Family planning services to get 90 million pound boost


Ethiopia is set to receive 90 million pounds from the UK through the Department of International Development, to support family planning initiatives. The fund comes through the Family Planning by Choice program, an initiative of the UK.
The program will work with the Federal Ministry of Health to provide millions of women access to modern, voluntary family planning services across the country.
The Family Planning by Choice program was announced at the London Family Planning Summit on July 11, 2017. The Summit, co-hosted by the UK Secretary of State for International Development, Priti Patel, Melinda Gates, co-Chair of the Bill and Melinda Gates Foundation and Natalia Kanem from the UN Population Fund – UNFP, looked at practical ways to reduce costs and increase availability for the millions of women who want contraception, but can’t afford it or can’t access it.
“It’s truly astonishing that in today’s world there are still 214 million women around the world who do not want to get pregnant, but who are not currently using modern methods of family planning. Britain is leading the world on sexual and reproductive health, helping millions more women in the world’s poorest countries to access and use desperately-needed family planning services,” Priti Patel said.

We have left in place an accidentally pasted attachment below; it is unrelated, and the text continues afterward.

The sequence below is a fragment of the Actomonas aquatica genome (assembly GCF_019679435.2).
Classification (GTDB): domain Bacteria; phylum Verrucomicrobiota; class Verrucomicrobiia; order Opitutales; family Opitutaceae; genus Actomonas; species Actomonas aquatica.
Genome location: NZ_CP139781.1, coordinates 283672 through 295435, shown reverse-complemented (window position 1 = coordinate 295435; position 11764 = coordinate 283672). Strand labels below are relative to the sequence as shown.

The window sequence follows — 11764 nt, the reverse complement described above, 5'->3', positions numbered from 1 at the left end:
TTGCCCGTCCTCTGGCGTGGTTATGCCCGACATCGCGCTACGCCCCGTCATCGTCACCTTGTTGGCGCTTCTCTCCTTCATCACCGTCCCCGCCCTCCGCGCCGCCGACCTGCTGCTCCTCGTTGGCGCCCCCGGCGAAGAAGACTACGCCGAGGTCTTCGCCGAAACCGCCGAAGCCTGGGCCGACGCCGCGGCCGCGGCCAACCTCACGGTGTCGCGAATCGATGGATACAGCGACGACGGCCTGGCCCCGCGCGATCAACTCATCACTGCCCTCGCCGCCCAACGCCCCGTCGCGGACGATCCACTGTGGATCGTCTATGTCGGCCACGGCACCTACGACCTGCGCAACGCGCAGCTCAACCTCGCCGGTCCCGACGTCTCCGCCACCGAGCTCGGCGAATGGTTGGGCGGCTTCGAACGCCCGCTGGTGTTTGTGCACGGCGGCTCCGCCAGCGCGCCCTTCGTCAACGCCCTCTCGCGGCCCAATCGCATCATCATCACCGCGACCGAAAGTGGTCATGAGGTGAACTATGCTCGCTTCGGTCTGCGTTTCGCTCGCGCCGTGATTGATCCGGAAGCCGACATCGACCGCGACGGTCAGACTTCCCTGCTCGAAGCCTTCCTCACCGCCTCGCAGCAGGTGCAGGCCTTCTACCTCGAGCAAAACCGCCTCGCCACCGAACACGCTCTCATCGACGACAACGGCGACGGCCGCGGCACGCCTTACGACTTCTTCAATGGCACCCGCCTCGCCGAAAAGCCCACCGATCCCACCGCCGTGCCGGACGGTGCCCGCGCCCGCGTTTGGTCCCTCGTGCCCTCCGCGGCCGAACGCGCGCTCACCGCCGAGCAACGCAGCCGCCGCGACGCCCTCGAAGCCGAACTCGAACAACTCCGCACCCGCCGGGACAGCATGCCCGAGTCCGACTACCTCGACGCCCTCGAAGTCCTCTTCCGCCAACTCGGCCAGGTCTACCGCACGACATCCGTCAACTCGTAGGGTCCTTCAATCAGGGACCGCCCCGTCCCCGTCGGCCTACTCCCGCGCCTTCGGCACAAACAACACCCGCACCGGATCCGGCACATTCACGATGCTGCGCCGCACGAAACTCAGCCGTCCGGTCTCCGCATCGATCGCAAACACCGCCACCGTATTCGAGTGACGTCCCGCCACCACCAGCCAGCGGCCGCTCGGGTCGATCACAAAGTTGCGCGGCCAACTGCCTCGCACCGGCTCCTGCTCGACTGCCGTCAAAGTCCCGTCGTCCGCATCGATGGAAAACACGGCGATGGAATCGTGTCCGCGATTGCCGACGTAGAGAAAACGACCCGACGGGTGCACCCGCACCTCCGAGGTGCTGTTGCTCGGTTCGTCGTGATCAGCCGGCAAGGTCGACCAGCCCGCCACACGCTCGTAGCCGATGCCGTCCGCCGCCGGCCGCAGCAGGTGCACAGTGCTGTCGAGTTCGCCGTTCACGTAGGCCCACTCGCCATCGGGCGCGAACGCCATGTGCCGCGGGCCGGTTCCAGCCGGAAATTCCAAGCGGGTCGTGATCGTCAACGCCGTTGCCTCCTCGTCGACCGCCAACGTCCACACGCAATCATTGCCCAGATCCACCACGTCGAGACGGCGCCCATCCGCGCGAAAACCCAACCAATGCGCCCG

In Ethiopia, the program aims provide 13 million women with direct access to family planning information, support 6 million current family planning service users and attract three million voluntary users as well as prevent 15 million unwanted pregnancies and 300,000 maternal child deaths.
The program will also help over 3,000 health facilities, mostly rural health centers, to provide quality family planning services, establish 100 Quality Assurance Hubs at referral and general hospitals and establish 10 family planning Centers of Excellence at teaching hospitals.
Studies show that Ethiopia has made significant progress in increasing modern family planning uptake, nearly one-in-three women in Ethiopia are now using modern family planning methods, compared to less than one-in-thirty 25 years ago.
However, the country’s population has doubled in the last 25 years, from around 50 million in 1991 to 102 million in 2016. If the current fertility trend continues, the country’s population is likely to double again in the next 35 years, which could undermine Ethiopia’s ambition to reach middle income status by 2025.
Three and half million or one-in-five married women of reproductive age are currently not using contraception, but wish to postpone their next birth, or stop childbearing altogether. This program will target these women.